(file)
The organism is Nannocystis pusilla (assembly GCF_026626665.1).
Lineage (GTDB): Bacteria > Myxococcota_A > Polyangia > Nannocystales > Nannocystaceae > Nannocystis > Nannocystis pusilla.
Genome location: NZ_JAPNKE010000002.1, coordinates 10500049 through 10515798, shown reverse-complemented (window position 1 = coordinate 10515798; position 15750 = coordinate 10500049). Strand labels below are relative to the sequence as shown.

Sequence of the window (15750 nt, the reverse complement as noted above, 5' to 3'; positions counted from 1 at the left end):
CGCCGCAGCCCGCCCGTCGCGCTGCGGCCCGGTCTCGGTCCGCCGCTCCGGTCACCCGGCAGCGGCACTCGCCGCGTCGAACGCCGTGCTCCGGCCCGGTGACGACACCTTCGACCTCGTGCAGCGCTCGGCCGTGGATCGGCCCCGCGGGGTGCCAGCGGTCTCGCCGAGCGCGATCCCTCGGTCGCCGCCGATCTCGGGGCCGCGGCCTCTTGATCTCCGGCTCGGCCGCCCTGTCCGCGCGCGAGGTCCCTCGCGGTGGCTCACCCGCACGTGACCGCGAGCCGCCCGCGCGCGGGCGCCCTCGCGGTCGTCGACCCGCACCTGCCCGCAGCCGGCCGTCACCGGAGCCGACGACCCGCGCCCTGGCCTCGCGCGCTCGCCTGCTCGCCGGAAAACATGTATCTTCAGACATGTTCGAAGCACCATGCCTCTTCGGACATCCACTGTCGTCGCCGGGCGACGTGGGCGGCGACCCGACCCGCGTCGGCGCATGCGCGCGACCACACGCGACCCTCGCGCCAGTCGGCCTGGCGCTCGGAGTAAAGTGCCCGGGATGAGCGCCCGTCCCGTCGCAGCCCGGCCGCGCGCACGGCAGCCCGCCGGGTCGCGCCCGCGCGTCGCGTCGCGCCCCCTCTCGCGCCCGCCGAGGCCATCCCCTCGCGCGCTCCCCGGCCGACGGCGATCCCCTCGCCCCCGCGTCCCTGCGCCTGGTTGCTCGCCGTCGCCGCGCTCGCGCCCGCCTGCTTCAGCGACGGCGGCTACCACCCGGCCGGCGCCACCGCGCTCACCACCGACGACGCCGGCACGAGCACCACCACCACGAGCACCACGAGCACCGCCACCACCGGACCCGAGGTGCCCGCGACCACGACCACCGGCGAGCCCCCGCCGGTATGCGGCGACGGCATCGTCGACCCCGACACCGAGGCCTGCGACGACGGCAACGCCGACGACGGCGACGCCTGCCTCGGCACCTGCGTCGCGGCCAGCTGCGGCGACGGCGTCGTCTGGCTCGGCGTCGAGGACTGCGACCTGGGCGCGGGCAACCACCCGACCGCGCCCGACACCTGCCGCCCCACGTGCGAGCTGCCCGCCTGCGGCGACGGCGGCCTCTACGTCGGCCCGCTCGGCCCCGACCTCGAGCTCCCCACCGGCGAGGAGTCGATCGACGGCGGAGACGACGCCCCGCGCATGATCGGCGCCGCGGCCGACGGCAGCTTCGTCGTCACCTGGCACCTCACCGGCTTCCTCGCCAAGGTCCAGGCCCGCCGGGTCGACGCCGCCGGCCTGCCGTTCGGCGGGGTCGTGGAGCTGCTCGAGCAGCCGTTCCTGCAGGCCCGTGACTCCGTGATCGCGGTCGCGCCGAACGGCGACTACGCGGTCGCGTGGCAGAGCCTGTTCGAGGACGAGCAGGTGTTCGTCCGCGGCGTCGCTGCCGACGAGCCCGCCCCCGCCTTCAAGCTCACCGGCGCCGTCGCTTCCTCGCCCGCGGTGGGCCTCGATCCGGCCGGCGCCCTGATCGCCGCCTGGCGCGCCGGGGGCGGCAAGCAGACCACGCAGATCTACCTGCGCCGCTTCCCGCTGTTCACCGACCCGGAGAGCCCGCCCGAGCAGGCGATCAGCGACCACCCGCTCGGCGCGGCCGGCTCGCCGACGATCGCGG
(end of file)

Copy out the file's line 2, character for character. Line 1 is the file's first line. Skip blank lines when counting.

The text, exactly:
Lineage (GTDB): Bacteria > Myxococcota_A > Polyangia > Nannocystales > Nannocystaceae > Nannocystis > Nannocystis pusilla.